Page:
Never been on a trekking tour? The 5 most common beginner’s mistakes and how to avoid them
Trekking tours are considered as the “royal league” of hiking. Contrary to a day or hut hike, trekkers shoulder their backpack packed with food, tent and sleeping bag to find happiness and a path away from civilization for several days to weeks. This requires a lot of preparation and knowledge.
In this article we have compiled 5 expert tips for trekking novices to explain typical beginner’s mistakes and how to avoid them:
1. Tour selection
Leaving the beaten track promises an adventure. If you plan a trekking tour for the first time, you should start with a manageable three- or four-day tour. For trekking beginners, there are nice routes in Poland, Ireland or Scotland to begin with. Unfortunately, in Germany and some other countries, it is forbidden to set up a tent in the wild. However, you will find many tour descriptions on the Internet including recommendations for overnight stays in tents.
During your first tour you can test and optimize your equipment under real conditions before leaving for a longer tour in Scandinavia or North America. You will also get to know your own needs – how much nature can I cope with, am I fit enough to carry the heavy backpack over long distances?
Tip: A fitness training consisting of hiking, jogging, swimming or cycling is mandatory to handle the physical exertion.
2. Route planning
When it comes to the route planning, it is a typical beginner’s mistake to plan with daily distances that are too far. Often, one overestimates their own condition while the terrain and the weight of the backpack is underestimated. With the help of tour reports or (digital) maps you can calculate your daily walking time at home easily. Don’t forget: The larger and less experienced the group, the more time you have to allow.
Don’t rely on a GPS device alone. The map may be incorrect, it might get damaged or lost or the battery could discharge quicker than expected due to extreme weather conditions. Therefore, it makes sense to have a map and compass with you as a backup. Of course, you should also be able to handle it. But don’t panic, you will find lots of information and videos on the Internet.
Tip: It is sensible to have a detailed timetable for the upcoming day in mind: 6:00 am breakfast, 6:45 am dismantling the tent, for example. Of course, you don’t have to exactly stick to it. But it’s good to structure the day so you will not get under time pressure in the afternoon because the next place to stay overnight is still a long way off.
3. Food supply
How much and what kind of food should I take? Food planning for a trekking tour is not an easy task. Beginners therefore often prefer freeze-dried backpacking food, which only has to be mixed with water. This is ideal in terms of weight but is a drain on your budget.
That’s why it’s worthwhile to put together the food yourself. Anything that can be quickly prepared, provides high levels of nutrition and consumes little fuel is suitable. Typical meals are couscous, instant noodles or other packaged stuff from the supermarket. When selecting, always pay attention to calories. Cereals, power bars and nuts are great energy suppliers. Oats, for example, mixed with milk powder and water make a rich breakfast.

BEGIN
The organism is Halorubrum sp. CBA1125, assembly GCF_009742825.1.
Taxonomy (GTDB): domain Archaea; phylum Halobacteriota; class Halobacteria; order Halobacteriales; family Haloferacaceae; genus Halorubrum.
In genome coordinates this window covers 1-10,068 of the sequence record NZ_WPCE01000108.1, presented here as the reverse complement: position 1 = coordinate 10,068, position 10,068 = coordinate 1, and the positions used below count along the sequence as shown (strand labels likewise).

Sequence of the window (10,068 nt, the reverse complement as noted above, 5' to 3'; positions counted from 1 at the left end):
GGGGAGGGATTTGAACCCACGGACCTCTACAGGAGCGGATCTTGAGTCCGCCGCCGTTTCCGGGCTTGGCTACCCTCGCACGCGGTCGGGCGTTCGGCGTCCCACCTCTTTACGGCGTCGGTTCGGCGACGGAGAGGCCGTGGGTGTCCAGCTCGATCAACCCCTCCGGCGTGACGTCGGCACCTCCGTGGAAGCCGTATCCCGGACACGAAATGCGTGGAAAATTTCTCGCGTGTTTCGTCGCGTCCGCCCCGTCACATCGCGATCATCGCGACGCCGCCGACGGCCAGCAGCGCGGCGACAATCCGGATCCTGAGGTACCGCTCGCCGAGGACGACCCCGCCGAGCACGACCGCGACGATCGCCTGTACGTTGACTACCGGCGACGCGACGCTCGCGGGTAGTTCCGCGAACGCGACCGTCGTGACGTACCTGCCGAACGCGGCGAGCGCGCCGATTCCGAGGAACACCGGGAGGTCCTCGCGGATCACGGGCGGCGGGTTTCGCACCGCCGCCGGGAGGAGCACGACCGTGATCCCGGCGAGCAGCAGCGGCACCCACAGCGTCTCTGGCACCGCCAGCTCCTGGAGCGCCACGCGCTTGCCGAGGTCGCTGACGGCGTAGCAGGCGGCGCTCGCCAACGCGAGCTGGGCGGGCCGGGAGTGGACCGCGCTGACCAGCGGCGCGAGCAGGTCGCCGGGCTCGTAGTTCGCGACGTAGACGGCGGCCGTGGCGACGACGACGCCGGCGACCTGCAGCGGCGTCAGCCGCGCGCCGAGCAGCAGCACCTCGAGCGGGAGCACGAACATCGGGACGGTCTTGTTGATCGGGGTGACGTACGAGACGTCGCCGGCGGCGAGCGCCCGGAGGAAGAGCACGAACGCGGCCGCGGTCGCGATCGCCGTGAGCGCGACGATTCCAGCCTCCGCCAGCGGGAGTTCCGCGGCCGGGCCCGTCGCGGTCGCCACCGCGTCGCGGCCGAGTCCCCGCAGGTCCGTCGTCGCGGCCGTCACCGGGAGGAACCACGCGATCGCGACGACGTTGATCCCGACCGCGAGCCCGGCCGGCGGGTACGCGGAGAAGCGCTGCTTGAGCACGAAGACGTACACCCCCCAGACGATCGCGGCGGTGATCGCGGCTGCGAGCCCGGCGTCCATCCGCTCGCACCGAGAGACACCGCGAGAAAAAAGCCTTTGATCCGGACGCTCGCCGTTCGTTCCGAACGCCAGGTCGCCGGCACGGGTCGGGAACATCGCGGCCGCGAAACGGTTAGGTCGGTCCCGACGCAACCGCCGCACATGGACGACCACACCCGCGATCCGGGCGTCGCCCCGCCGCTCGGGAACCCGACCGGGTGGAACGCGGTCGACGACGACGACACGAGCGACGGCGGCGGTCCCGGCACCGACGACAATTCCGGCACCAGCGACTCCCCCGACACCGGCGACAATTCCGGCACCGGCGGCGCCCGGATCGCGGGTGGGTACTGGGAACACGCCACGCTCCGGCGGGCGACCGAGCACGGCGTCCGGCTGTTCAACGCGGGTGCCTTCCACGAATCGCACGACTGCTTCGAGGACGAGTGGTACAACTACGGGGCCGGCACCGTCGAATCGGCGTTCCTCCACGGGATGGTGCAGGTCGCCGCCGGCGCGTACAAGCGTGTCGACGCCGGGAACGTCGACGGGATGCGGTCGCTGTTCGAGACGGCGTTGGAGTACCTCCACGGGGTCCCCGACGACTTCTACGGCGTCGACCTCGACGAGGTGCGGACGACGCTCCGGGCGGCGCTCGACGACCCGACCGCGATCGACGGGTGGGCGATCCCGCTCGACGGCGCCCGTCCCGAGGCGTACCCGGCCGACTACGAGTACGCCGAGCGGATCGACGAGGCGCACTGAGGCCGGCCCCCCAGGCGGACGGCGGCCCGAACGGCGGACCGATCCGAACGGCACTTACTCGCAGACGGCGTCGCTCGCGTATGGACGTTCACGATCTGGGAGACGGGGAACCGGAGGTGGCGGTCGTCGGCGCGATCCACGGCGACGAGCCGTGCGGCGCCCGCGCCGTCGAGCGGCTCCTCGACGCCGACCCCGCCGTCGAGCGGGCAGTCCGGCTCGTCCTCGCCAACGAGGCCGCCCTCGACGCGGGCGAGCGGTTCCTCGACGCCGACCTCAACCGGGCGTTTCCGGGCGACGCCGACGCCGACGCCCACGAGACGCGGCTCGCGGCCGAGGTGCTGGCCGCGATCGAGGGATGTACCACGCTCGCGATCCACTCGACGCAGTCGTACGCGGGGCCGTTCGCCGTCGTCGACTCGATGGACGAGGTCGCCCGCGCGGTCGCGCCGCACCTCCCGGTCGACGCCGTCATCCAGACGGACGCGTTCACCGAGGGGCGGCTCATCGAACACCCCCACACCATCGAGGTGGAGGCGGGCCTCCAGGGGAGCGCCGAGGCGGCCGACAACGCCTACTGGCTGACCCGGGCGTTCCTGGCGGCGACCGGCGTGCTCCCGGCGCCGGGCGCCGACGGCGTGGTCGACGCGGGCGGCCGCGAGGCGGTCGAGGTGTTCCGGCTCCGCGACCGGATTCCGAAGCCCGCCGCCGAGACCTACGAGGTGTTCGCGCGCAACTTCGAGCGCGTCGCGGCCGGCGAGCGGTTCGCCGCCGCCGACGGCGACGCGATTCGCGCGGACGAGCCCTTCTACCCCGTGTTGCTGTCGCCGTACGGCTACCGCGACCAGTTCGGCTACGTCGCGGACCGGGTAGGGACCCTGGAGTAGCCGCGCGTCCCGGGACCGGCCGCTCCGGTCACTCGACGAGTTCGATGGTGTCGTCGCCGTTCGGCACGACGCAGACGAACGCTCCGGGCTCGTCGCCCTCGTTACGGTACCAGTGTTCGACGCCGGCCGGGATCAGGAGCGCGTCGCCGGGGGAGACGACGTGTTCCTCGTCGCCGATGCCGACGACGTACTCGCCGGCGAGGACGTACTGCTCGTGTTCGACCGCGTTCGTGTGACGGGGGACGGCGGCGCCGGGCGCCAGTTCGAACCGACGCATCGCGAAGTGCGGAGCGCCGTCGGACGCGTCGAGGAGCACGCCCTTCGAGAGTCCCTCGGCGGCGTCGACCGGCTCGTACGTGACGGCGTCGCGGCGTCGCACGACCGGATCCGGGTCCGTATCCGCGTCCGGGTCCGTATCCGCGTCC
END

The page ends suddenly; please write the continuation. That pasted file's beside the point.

Tip: If it is logistically feasible, deposit some food for the second half of the tour in advance at a suitable place. E.g. hide it in a tall tree and pack it in a way animals can’t smell the food.
Base layers, softshell pants, rain protection, hiking boots, tent, sleeping bag, cookware, backpack – you will need quite some equipment for a trekking tour. Here, we concentrate on two items: the tent and the backpack.
Don’t choose a too large backpack. It is a typical beginner’s mistake wanting to be prepared for every situation and to take too much with you. It is better to hike with slightly smelly clothes than having to abort the tour with an aching shoulder. Nevertheless, everything necessary must be packed. If you are in a group, make sure you talk about this beforehand. How do you distribute shared items such as stove, first aid kits, food or tents? You will find competent advice on choosing the right backpack at your local dealer.
Try out the backpack – realistically loaded and packed – on a smaller tour before you head off abroad or a two week trail. Also check how to adjust the carrying system properly and what weight you can actually carry for a longer period of time.
Weight and packing size are important factors when selecting a tent. The tent should not weigh more than two kilograms per person. Tunnel tents are particularly suitable for trekking tours. They are quick to put up and dismantle – with a little practice, you can even do it on your own.
Tip: Examine your equipment in terms of versatility. Your sleeping bag cover becomes a nice pillow when you stuff it with a fleece. This way of thinking will save you a lot of weight.
5. Packing your backpack
The basic rules of backpack packing are as follows:
- Pack heavy items as close to the back as possible in the main compartment.
- Pack light, voluminous items such as sleeping bags in the bottom compartment.
- Load the backpack evenly.
- Have weather protection gear close at hand.
To gain space and tidy things up, stuff bags are a great choice. You’ll be able to compress your sleeping bag in a Tight Bag to only a third of its original size. See our article Systematic Carrying – How to properly pack your backpack for more details.
Tip: Attach as little as possible to the outside of your backpack. It is better to pack everything inside the backpack, otherwise you might get stuck or the center of gravity shifts.
There are many good agencies who organize trekking tours – be it as a group trip or an individual tour for two. Why not get your first trekking experience this way? If you are looking for the right equipment, have a look at our tents, backpacks and other trekking gear.